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Games, technology, music, silliness. Oh and ninjas. Lots of ninjas.

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Location: Oslo, Norway

I am Andreas. Day time programmer and technical consultant. Night time musician and game developer.

Friday, March 25, 2005

Level 30 syndrome

I play World of warcraft when i'm bored.
So does my girlfriend.
Earlier i have played Anarchy online, Everquest and Starwars galaxies. Also tried my hand at EVE.

With every single one of these games, the point of saturation at which i realise i'm bored with almost every single game mechanic aside from actually gaining levels occurs around level 30 (or in the case of swg, the equivalent to level 30). I stopped levelling at 30 in AO to purely socialise and roleplay. My roommate reached level 200 multiple times, i never went past 30. (Who cares about killing monsters when you can run a sex club at the reet retreat for high level players?)

There is a fundamental problem with mmorpgs, and that is less a problem with the games themselves than there is a problem with the foundation on which they are built. Levelling is only fun when you get marked differences from level to level. In AD&D the difference between a level 1 warrior and a level 10 is like the moon put next to the sun. In a mmorpg the difference is more like the moon put next to a slightly larger moon. You set goals in tens. You try to reach 10, then 20 then 30. Every level is just another slow meandering step on the road, and god what a boring road it is when you have to spend 6 hours of constant work to gain one measly level.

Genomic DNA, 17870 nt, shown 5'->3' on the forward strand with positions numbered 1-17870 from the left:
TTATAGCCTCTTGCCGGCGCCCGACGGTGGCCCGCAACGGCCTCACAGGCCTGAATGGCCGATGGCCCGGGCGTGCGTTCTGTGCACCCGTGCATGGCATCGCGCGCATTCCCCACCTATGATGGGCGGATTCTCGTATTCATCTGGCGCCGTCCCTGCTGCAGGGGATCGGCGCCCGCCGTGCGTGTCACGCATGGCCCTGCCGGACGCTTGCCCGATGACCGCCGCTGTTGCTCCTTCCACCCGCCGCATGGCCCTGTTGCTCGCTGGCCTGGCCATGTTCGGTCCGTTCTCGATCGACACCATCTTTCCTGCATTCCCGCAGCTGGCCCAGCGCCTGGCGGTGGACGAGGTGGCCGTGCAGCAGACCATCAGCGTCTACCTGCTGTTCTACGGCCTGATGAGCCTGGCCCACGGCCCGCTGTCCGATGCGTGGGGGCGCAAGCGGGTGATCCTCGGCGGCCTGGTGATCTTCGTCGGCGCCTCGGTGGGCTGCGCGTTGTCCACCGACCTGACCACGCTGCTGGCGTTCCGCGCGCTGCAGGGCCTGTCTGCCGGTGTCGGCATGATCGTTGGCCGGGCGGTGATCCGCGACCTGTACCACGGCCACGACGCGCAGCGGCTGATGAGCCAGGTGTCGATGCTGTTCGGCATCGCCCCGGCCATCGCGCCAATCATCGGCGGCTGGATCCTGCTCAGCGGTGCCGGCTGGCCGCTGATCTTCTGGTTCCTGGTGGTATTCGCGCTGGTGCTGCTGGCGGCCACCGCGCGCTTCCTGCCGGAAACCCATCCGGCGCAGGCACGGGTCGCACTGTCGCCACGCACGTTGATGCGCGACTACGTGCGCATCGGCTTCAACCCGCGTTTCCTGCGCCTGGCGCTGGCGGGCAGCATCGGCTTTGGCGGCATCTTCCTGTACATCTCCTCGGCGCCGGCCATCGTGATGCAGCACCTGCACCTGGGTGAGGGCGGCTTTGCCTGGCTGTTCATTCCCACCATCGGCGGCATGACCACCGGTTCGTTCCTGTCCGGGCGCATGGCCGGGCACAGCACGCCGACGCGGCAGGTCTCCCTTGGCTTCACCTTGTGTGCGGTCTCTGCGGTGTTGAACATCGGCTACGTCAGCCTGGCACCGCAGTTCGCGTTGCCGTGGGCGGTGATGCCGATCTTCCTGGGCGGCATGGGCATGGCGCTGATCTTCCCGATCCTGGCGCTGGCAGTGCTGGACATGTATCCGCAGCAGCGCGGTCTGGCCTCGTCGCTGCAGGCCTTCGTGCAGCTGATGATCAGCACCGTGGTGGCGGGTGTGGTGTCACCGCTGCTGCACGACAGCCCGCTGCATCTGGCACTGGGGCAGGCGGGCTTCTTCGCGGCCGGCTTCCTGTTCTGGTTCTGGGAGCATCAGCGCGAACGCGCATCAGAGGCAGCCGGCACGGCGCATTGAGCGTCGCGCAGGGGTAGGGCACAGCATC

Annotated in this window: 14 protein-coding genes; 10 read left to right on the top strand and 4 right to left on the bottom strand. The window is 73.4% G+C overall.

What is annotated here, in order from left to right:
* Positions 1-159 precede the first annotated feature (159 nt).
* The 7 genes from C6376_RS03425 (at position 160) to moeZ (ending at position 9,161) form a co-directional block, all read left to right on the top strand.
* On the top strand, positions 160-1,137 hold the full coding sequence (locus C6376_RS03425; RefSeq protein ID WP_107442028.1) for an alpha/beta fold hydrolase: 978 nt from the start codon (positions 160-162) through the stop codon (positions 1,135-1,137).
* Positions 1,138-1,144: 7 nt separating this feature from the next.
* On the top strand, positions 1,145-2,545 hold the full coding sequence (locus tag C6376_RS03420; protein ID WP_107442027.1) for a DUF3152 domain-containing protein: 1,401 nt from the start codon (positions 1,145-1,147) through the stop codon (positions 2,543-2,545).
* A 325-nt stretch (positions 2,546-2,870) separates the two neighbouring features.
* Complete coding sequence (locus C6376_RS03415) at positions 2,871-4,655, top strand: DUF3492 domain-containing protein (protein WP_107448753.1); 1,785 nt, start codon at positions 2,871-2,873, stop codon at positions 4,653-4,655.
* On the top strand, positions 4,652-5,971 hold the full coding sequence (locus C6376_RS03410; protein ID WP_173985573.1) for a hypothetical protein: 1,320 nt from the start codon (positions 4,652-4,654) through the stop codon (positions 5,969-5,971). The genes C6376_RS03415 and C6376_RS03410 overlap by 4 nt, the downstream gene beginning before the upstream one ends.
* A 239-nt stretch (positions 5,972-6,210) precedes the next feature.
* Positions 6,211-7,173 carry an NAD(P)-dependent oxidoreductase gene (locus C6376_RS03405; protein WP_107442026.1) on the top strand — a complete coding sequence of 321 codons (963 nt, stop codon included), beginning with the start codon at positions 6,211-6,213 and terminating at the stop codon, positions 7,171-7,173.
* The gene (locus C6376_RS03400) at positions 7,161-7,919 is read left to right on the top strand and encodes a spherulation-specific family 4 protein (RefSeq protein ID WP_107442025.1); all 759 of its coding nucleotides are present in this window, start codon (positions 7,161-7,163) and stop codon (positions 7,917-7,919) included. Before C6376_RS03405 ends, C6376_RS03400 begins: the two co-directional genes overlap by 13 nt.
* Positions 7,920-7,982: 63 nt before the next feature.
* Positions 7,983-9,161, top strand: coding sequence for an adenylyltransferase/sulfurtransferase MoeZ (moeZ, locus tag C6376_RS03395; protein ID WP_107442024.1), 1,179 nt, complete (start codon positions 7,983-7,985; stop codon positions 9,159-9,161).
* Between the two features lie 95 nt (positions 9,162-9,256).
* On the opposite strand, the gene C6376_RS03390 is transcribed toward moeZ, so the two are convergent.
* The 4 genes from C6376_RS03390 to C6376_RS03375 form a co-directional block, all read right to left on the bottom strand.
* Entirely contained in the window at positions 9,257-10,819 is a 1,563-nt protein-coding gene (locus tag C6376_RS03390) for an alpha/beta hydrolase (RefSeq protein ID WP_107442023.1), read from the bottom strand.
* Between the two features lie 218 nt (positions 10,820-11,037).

WoW was total fun up to level 30. Now i don't feel like there's any more for me to do. I've seen every quest type, i've seen the types of combat i can engage in, i've seen the extent of the tradeskills. What else is there? Exploration? Even that gets old.

I'm not holding my breath, but i think Guild wars is doing something right. Its scope is smaller, but i think it'll suit my brand of gamer better. Until this concept is reinvented, i'm going to save my monthly buckazoids and get insane killer experiences like Oddworld Stranger, or even reinstall Fallout 2 for another jaunt. It is infinitely more rewarding in a far shorter timespan, and it doesnt attempt to give me the illusion that i am part of a social circle.


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